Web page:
Summary of Our Competitiveness Rankings

This is a press statement from Bill Luz.

As we head for the end of the year, here’s a summary of how we performed in various global competitiveness reports in 2012 :

– In the World Economic Forum’s Global Competitiveness Index, we rose 10 ranks to No. 65 out of 144 countries. We were also up 10 countries the year before; the 20 -country jump is one of the highest in the world in the last two years.

– In the IFC Ease of Doing Business Report, we remained in the same position – No. 138 out of 185 this year vs. No. 136 out of 183 last year.

– In the IMD World Competitiveness Report, we dropped by 2 to No. 43 out of 59.

– In the Heritage Foundation’s Index of Economic Freedom, we rose by 8 to No. 107 out of 184 countries.

– In the Transparency International Corruptions Perception Index, we rose by 24 to No. 105 out of 176, though numbers are not directly comparable to the previous year because of a methodological adjustment. Nonetheless, we rose within ASEAN from No. 7 to No. 5 out of 10.

– In the Global Information Technology Report, we rose by 4 to No. 86 out of 142, adjusted for new countries added to the sample.

– In the Global Innovation Index, we rose by 12 to No. 95 out of 141, also adjusted for new countries added to the sample.

– And finally, in FutureBrand’s Country Brand Index, we fell by 12 to No. 95 out of 118, also adjusted for new countries added to the sample.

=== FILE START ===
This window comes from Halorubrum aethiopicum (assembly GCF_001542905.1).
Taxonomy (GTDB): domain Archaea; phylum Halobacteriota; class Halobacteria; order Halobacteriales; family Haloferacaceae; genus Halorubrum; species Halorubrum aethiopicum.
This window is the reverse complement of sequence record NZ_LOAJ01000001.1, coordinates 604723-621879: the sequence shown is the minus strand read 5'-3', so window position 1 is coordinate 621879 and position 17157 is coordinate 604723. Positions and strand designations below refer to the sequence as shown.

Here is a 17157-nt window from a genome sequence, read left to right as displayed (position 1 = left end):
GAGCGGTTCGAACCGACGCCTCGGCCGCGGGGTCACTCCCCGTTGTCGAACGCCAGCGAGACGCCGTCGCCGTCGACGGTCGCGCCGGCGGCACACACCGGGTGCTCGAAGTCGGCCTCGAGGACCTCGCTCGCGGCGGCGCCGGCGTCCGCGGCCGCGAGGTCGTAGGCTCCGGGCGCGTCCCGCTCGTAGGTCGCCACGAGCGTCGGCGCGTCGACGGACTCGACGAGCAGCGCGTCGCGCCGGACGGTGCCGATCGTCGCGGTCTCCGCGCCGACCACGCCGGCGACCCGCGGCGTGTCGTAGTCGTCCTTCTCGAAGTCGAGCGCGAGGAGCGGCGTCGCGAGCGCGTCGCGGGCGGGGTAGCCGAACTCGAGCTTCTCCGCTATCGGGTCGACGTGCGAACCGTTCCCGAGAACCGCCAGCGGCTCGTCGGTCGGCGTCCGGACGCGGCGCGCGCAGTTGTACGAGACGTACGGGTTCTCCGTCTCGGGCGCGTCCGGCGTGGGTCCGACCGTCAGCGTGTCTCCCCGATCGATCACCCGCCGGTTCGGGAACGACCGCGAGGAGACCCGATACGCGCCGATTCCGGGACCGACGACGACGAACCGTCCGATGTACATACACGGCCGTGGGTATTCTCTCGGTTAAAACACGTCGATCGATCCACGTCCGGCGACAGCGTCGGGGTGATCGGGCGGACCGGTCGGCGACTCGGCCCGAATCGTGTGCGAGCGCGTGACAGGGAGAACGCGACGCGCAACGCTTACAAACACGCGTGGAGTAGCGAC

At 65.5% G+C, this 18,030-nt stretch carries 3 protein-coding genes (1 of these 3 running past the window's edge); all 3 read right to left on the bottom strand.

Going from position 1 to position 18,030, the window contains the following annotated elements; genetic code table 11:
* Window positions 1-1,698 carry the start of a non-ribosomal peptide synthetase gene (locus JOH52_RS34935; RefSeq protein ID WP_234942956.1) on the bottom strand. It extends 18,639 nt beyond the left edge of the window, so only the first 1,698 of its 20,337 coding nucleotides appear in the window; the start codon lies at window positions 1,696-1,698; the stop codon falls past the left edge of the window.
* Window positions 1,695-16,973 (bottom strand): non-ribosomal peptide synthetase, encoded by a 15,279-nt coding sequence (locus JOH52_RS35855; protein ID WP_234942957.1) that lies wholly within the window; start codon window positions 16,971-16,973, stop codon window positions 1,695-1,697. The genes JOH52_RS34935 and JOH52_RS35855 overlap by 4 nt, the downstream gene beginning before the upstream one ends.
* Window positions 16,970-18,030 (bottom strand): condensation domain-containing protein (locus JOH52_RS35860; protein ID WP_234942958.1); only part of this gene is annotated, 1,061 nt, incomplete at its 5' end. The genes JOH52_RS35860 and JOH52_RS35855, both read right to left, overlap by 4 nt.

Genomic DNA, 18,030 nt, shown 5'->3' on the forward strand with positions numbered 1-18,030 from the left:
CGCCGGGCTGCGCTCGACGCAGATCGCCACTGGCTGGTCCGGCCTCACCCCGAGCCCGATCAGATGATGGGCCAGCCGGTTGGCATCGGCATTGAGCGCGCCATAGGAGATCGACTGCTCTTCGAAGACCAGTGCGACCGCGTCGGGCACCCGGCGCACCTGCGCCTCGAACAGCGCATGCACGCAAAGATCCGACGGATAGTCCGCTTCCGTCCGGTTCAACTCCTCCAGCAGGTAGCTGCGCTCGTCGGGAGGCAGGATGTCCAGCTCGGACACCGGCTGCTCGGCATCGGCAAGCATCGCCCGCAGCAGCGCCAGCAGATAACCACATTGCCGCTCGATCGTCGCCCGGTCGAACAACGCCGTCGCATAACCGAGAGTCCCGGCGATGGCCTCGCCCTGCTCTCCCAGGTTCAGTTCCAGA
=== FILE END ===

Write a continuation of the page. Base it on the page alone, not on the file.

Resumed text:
As we wind down to the end of a busy year, I want to give you this update on one of our programs to improve our ranking in the IFC Ease of Doing Business Report. As stated above, we ranked only No. 138 out of 185 economies and have not made any significant improvements in the last three years. We are determined to change this.

First, we have created a task force from our staff that is analyzing all 10 government processes measured in the Ease of Doing Business report. This task force has designated Account Officers for specific, important indicators. We have held a briefing with the government agencies in charge of each of these processes and they, in turn, have designated their officers in charge of each process improvement who we shall be working closely with.

Second, we are working more closely with IFC itself, both in its Manila and Washington DC offices. We have started a series of videoconferences with each of the IFC analysts in charge of an indicator so we get a better understanding of how to design our improvements. So far, we have completed two long videoconference calls with IFC Washington (finishing one early this morning) and met four of the 10 teams handling the preparation of the report on the Philippines. We also work closely with both IFC and World Bank staff in Manila to develop our action plans per process improvement.

Finally, our own Working Group champions from the private sector as well as other members of the business community have stepped forward to work with our staff to improve and streamline government processes which entrepreneurs have to go through.

We are optimistic that this level of cooperation and coordination among government agencies and the private sector will yield positive results and hopefully an improvement in our rankings in this report in the years ahead.

On behalf of the National Competitiveness Council, I wish to thank you for your support and encouragement throughout the year and look forward to our continued strong partnership next year.